It’s 2019 and there are still women out there who are not feminists and do not believe there is a power struggle between genders. This article will explore how to explain why feminism is important to a woman who does not share your beliefs. I believe that feminism is vital in order to have a fair society where every person is valued equally, regardless of their gender identity.
Firstly, we should consider social forces which push some women to disregard the importance of feminism.
It could be that they were raised by conservative parents who deny the existence of sexism in Australia, or perhaps it could be that contemporary society is so entrenched in sexism they haven’t even noticed the difference in equality between genders, and have accepted it as normal.
There might be a simple lack of education on the issue, they could believe that feminism is outdated or a dirty word, or they are trying to impress men by hating feminism (which is a form of internalized misogyny). It is also possible that they only think in terms of Westernised feminism and ignore global inequality issues. For example, women in some countries are not afforded the same rights as women in Australia, such as the right to education, the right to divorce or to vote, or may even face restrictions on driving a car.
From this, we can see that the need for feminism to solve inequality is not always immediately visible to a person.
Unfortunately, when a non-believer hears the word ‘feminist’, they tend to imagine a woman who is filled with unrighteous anger and hates all men. They slap the label of ‘feminazi’ on feminists of the modern age due to this portrayal that generally arrives from the mass media.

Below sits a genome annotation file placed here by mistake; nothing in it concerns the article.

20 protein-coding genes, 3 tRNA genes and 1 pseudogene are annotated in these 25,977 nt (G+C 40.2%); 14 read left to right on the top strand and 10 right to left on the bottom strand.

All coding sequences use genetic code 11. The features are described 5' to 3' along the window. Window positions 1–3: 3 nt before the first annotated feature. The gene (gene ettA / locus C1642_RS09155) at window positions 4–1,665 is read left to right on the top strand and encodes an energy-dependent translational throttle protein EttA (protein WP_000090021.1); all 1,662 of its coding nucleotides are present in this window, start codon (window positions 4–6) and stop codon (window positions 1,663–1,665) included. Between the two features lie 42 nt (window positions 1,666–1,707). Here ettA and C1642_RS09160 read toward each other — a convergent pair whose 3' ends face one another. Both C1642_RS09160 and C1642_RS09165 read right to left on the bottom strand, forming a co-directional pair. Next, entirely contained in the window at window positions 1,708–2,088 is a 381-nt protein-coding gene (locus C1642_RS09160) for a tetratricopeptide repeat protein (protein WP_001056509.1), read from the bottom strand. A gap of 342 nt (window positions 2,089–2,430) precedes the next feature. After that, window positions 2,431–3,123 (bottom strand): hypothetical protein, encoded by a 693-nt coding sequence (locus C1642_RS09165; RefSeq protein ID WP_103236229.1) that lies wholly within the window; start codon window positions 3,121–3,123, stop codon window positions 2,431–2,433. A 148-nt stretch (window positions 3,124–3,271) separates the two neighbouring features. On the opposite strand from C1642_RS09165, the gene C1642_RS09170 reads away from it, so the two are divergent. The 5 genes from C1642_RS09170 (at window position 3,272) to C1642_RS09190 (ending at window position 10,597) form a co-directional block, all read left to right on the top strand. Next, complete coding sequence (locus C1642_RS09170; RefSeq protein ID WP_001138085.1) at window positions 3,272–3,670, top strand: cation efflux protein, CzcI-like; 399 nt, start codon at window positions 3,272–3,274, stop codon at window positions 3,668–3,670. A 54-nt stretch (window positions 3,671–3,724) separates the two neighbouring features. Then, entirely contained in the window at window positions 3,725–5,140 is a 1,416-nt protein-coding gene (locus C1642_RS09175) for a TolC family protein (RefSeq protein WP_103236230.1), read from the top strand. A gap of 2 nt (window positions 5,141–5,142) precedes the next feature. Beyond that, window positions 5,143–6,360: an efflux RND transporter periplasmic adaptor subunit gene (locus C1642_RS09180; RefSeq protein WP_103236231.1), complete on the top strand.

‘Feminism’ is seen as an outdated word by many. When challenged by someone who doesn’t believe in the cause, you should approach them with a personal definition. For instance, to me, feminism means being treated equally, and with the same importance as if I were a man. My work should be valued as much as a man’s and my time should be paid for in an equal sum to the man working beside me. I want to walk freely alone and not fear for my safety, I want to leave a drink while I go to the bathroom and not get date raped, and I want to be fairly treated by my male counterparts in the workplace, and in general life.
It’s also important to highlight the reasons you believe in feminism as this will highlight the key issues in an easy way for others to identify with.
I am very concerned about gendered violence, and the fact that women are victimised sexually and physically much more prevalently than men, and statistically by an intimate male partner, and in their own homes.
The pay gap is another key issue. It usually applies to people with salaries and not wages, but essentially (in context) a man will earn 14.1% more than a woman for performing exactly the same job.